Hao Guo2

Hao Gao 

PhD: Building Information Modelling (BIM)-based Building Energy Modelling.

Supervisors:  Prof. Yupeng Wu and Dr. Christian Koch

Research Summary
This project is going to adoption of Building Information Modelling (BIM) to Building Energy Modelling (BEM) for optimisation of building design and energy consumption. This project will explore the potential and deficits of the modelling, analysis and optimisation of energy efficient buildings using BIM to BEM methodology, through case studies.
 
 
 

Fatih Gulec

Fatih Gulec

PhD: Assessing the applicability of chemical looping combustion for fluid catalytic cracking unit.

Supervisors:  Prof. Colin Snape and Dr. Cheng-gong Sun

Research Summary
Heavy industries such as cement, iron-steel, petrochemical and oil refineries are collectively responsible for approximately 22 % of global CO2 emissions. Carbon Capture and Storage (CCS) technologies have been developed to mitigate these emissions, with three different methodologies established; (1) Oxy-combustion, (2) Pre-combustion, and (3) Post-combustion. In addition, more recently, chemical looping combustion (CLC) has also begun to be attracting attention as an alternative process for CO2 capture. In this study, the applicability of CLC for a Fluid Catalytic Cracking (FCC) unit of oil refineries is being assessed as an innovative approach for CO2 capture.
 
 
 
Wayne Wai Hon Leung

Wayne Wai Hon Leung

PhD: Hydrothermal Carbonisation of Wastes for Bio-coal Production.

Supervisors: Prof. Colin Snape, Dr Clement Uguna, Dr Andrew Gill, Dr William Meredith

Research Summary 
Around 93,000 tonnes clothing waste are sent to landfill every year. Therefore, my research is investigating the conversion of cotton and mixed (polyester and cotton) clothing waste to high energy density bio-coal through hydrothermal carbonisation process. During hydrothermal carbonisation of mixed clothing waste, terephthalic acid also obtain (a valuable product for polyester remanufacturing). The terephthalic acid produced through hydrothermal carbonisation process usually contains some dyes and other impurities. In order to improve the purity of terephthalic acid, absorption is applied to remove them.
 
 
 
Ahmed Ibrahim

Ahmed Ibrahim

PhD: Development of a Novel catalyst for Hydrodeoxygenation of Bio-oil.

Supervisors: Dr. Cheng-gong Sun, Prof. Colin Snape, Prof. Hao Liu, Xin Liu, and Dr Clement Uguna

Research Summary 
Catalytic hydrodeoxygenation (HDO) is becoming more important industrially due to the urgent need for the conversion of oxygen-rich biomass into a renewable hydrocarbon energy sources. However, the traditional HDO process conditions using external hydrogen are rather severe (300 – 400°C, 5-10 MPa), and these also lead to rapid catalyst deactivation.  In situ hydrogen generation for HDO  can be used for upgrading bio-oil via hydrogen donor solvents and so avoiding high hydrogen pressures. The nature of catalyst used and reaction conditions are being investigated to enhance the generation of hydrogen from the hydrogen donor solvent for HDO.Image: find attached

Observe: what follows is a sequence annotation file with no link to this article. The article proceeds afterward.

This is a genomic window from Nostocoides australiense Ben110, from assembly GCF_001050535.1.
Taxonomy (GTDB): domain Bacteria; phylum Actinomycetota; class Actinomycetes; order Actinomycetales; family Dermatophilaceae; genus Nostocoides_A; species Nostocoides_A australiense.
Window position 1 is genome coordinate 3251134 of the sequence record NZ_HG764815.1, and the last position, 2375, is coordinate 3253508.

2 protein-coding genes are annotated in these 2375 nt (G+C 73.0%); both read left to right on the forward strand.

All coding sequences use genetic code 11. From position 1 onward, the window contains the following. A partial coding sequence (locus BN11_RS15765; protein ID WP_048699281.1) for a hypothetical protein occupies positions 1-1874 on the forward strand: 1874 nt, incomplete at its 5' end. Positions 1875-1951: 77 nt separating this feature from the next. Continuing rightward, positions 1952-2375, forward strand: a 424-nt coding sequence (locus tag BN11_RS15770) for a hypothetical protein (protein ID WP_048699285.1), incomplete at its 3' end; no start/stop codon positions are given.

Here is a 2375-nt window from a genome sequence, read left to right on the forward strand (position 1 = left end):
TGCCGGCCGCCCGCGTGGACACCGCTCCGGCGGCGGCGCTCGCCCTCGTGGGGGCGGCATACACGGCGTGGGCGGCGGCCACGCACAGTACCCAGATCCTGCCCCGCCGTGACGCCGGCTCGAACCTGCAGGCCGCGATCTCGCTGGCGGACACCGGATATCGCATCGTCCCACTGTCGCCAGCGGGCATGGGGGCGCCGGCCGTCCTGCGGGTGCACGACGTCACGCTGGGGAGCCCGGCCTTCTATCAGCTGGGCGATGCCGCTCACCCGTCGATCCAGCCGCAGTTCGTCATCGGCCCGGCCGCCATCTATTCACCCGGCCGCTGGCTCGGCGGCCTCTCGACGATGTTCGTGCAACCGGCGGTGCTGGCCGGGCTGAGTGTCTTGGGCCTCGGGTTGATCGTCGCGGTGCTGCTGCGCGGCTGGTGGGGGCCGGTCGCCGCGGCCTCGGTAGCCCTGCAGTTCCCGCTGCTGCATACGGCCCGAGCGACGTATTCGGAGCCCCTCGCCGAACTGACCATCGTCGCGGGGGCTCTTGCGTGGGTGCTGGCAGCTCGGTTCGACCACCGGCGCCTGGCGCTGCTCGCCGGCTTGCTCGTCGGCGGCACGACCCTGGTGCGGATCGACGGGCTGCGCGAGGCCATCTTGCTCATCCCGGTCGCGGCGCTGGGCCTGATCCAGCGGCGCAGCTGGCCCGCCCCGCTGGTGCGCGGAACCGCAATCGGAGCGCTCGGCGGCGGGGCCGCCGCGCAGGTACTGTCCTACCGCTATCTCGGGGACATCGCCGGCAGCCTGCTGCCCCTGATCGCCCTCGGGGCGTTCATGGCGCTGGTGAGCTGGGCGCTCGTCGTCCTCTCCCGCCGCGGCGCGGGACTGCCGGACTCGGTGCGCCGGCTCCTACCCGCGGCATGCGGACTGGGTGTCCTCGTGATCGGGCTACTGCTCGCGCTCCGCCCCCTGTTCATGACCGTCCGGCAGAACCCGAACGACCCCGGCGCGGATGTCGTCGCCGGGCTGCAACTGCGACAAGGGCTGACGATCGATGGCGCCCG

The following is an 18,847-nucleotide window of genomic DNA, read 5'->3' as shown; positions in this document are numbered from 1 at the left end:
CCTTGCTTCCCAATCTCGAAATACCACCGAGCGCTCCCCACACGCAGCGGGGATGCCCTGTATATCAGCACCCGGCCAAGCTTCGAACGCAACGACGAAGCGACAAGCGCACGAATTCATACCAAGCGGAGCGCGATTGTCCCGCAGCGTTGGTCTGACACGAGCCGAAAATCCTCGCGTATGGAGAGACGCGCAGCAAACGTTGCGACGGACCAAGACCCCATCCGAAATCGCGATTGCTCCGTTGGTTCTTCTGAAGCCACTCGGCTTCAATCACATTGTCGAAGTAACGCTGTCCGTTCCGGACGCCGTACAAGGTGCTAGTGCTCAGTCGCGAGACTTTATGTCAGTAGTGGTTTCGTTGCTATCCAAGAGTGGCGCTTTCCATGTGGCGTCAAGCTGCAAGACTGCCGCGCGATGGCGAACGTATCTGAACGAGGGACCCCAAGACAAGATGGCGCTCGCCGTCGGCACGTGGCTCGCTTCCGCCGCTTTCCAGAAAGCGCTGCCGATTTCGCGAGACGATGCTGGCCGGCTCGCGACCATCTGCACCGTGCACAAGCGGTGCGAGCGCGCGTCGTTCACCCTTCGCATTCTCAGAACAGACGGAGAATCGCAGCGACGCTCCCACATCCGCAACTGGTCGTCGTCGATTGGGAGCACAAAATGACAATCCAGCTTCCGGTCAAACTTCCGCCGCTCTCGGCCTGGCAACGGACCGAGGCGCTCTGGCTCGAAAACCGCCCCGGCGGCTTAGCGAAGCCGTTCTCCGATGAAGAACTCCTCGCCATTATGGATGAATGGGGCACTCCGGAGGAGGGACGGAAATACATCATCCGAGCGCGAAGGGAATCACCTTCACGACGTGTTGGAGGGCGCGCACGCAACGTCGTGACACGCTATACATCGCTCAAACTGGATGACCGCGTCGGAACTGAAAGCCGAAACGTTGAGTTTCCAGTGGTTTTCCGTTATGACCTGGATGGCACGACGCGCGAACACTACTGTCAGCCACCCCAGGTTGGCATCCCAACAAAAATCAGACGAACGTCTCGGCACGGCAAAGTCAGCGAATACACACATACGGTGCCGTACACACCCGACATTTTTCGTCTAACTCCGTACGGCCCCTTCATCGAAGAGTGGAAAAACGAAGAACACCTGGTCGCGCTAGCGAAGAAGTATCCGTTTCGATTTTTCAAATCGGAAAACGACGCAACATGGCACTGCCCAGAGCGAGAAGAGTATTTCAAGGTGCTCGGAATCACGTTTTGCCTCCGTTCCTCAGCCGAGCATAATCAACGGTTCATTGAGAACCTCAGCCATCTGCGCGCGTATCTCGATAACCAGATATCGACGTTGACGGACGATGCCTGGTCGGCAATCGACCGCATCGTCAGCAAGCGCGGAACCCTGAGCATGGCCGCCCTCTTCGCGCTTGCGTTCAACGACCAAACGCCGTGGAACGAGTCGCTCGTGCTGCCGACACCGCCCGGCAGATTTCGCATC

Mengbin Li

Mengbin Li

PhD: Synthesis and characterization of porous biocarbon materials for advanced applications.

Supervisors: Dr Chenggong SunProf. Hao Liu, and Prof. Colin Snape

Research Summary
My research is focused on the synthesis of porous biocarbon materials from using lignocellulosic biomass via hydrothermal carbonization (HTC). Textural characteristics will be analysed to examine the pathways to further functionalize and enhance the adsorptive property for target applications.
 
 
 

Liu Dingming2

Dingming Liu

PhD: Embedded systems for integrated Photovoltaics in Rural Buildings.

Supervisors:  Dr. Yupeng Wu and Dr. Robin Wilson

Research Summary
My research is mainly focusing on evaluating the solar transmittance, U-value and solar heat gain coefficient of the developed building integrated PV window systems by industry, and also evaluating building performance (lighting, thermal and energy) with integration of the developed advanced thin film solar PV systems and monitoring system performances.
 
 
 
Wei Li

Wei Li

PhD: Simulation and Experimental Characterization of Water Effect on Methane Adsorption in Shale through Kerogen.

Supervisors: Prof Colin Snape and Dr Lee Stevens

 
 

Abubakar Haruna Mashi

Abubakar Haruna Mashi

PhD: Understanding of Catalysts Deactivation via coke formation in fluid catalytic cracking (FCC).

Supervisors:  Prof. Colin Snape and Dr. William Meredith

Research Summary
Fluid catalytic cracking (FCC) is the most important and complicated process in petroleum refining, which is widely used to catalytically cracked heavy petroleum fractions into gasolines, light olefins and cycle oils at 480–550 ◦C. During the process, the catalyst deactivation via coke is one of the major concerns in petroleum refineries since there is heavy loss of catalyst after every run. Also, characterization of coke is still remaining as a great challenge to researchers due to its complex nature of composition and structure along with its insolubility factor. Thus, for better understanding of the chemistry of the FCC process we should have deep knowledge of nature and composition of feeds, structure of catalysts and nature of coke. This understanding helps in optimizing the process parameters of the reactor for a desired product slate.
 
 
 
Murtaza Mohammadi

Murtaza Mohammadi

PhD: Quantifying transmission of pollutants between indoor and outdoor environment using numerical modelling.

Supervisors: Prof Hao Liu, Prof. Yupeng Wu, and Dr John Calautit

Research Summary
Outdoor pollutants significantly contribute towards indoor pollution, its strength depending on various parameters including ventilation strategy, meteorological conditions, building design, outdoor sources etc. The aim of my project is to develop a methodology to quantify the transmission of pollutants between the two environments in an urban setting, using numerical modelling techniques. The model will help designers and planners to better estimate pollution levels and adopt strategies to limit personal exposure.